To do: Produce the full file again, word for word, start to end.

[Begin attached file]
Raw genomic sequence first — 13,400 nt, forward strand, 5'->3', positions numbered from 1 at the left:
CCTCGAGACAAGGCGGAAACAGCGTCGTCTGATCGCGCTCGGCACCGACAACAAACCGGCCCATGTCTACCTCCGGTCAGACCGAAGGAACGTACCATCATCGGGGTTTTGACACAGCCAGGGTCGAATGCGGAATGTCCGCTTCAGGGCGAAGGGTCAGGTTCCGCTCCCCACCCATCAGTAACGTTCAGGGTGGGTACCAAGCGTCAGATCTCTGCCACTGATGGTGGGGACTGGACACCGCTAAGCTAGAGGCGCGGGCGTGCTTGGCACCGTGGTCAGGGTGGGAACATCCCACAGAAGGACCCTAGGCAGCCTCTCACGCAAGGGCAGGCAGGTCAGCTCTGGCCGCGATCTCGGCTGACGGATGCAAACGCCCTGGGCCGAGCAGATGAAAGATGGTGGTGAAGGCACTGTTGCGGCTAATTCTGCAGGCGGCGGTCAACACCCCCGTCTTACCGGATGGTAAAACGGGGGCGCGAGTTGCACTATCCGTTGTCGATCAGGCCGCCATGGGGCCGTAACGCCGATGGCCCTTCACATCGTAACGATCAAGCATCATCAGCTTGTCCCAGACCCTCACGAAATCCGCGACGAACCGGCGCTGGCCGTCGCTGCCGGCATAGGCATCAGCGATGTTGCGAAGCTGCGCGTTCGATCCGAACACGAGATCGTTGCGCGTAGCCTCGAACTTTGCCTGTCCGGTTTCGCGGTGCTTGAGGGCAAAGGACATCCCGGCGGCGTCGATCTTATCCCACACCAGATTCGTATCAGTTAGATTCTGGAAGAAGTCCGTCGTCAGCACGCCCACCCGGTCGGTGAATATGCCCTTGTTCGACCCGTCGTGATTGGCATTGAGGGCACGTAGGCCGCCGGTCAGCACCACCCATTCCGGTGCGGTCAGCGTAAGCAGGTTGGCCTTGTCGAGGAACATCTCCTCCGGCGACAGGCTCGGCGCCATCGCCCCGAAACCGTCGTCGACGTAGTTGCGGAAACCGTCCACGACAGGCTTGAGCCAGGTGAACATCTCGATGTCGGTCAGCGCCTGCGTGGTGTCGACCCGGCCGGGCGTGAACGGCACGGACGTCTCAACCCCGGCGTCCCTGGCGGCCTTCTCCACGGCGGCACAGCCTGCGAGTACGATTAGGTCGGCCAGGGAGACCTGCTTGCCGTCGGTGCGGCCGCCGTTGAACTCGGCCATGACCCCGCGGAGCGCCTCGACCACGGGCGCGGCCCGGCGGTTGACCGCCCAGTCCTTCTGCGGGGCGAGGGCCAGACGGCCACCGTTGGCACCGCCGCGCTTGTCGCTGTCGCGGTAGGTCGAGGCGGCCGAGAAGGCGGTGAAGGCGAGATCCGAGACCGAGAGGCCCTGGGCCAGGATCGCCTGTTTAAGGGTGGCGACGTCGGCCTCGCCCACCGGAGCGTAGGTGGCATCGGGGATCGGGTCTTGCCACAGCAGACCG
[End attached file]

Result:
Raw genomic sequence first — 13,400 nt, forward strand, 5'->3', positions numbered from 1 at the left:
CCTCGAGACAAGGCGGAAACAGCGTCGTCTGATCGCGCTCGGCACCGACAACAAACCGGCCCATGTCTACCTCCGGTCAGACCGAAGGAACGTACCATCATCGGGGTTTTGACACAGCCAGGGTCGAATGCGGAATGTCCGCTTCAGGGCGAAGGGTCAGGTTCCGCTCCCCACCCATCAGTAACGTTCAGGGTGGGTACCAAGCGTCAGATCTCTGCCACTGATGGTGGGGACTGGACACCGCTAAGCTAGAGGCGCGGGCGTGCTTGGCACCGTGGTCAGGGTGGGAACATCCCACAGAAGGACCCTAGGCAGCCTCTCACGCAAGGGCAGGCAGGTCAGCTCTGGCCGCGATCTCGGCTGACGGATGCAAACGCCCTGGGCCGAGCAGATGAAAGATGGTGGTGAAGGCACTGTTGCGGCTAATTCTGCAGGCGGCGGTCAACACCCCCGTCTTACCGGATGGTAAAACGGGGGCGCGAGTTGCACTATCCGTTGTCGATCAGGCCGCCATGGGGCCGTAACGCCGATGGCCCTTCACATCGTAACGATCAAGCATCATCAGCTTGTCCCAGACCCTCACGAAATCCGCGACGAACCGGCGCTGGCCGTCGCTGCCGGCATAGGCATCAGCGATGTTGCGAAGCTGCGCGTTCGATCCGAACACGAGATCGTTGCGCGTAGCCTCGAACTTTGCCTGTCCGGTTTCGCGGTGCTTGAGGGCAAAGGACATCCCGGCGGCGTCGATCTTATCCCACACCAGATTCGTATCAGTTAGATTCTGGAAGAAGTCCGTCGTCAGCACGCCCACCCGGTCGGTGAATATGCCCTTGTTCGACCCGTCGTGATTGGCATTGAGGGCACGTAGGCCGCCGGTCAGCACCACCCATTCCGGTGCGGTCAGCGTAAGCAGGTTGGCCTTGTCGAGGAACATCTCCTCCGGCGACAGGCTCGGCGCCATCGCCCCGAAACCGTCGTCGACGTAGTTGCGGAAACCGTCCACGACAGGCTTGAGCCAGGTGAACATCTCGATGTCGGTCAGCGCCTGCGTGGTGTCGACCCGGCCGGGCGTGAACGGCACGGACGTCTCAACCCCGGCGTCCCTGGCGGCCTTCTCCACGGCGGCACAGCCTGCGAGTACGATTAGGTCGGCCAGGGAGACCTGCTTGCCGTCGGTGCGGCCGCCGTTGAACTCGGCCATGACCCCGCGGAGCGCCTCGACCACGGGCGCGGCCCGGCGGTTGACCGCCCAGTCCTTCTGCGGGGCGAGGGCCAGACGGCCACCGTTGGCACCGCCGCGCTTGTCGCTGTCGCGGTAGGTCGAGGCGGCCGAGAAGGCGGTGAAGGCGAGATCCGAGACCGAGAGGCCCTGGGCCAGGATCGCCTGTTTAAGGGTGGCGACGTCGGCCTCGCCCACCGGAGCGTAGGTGGCATCGGGGATCGGGTCTTGCCACAGCAGACCG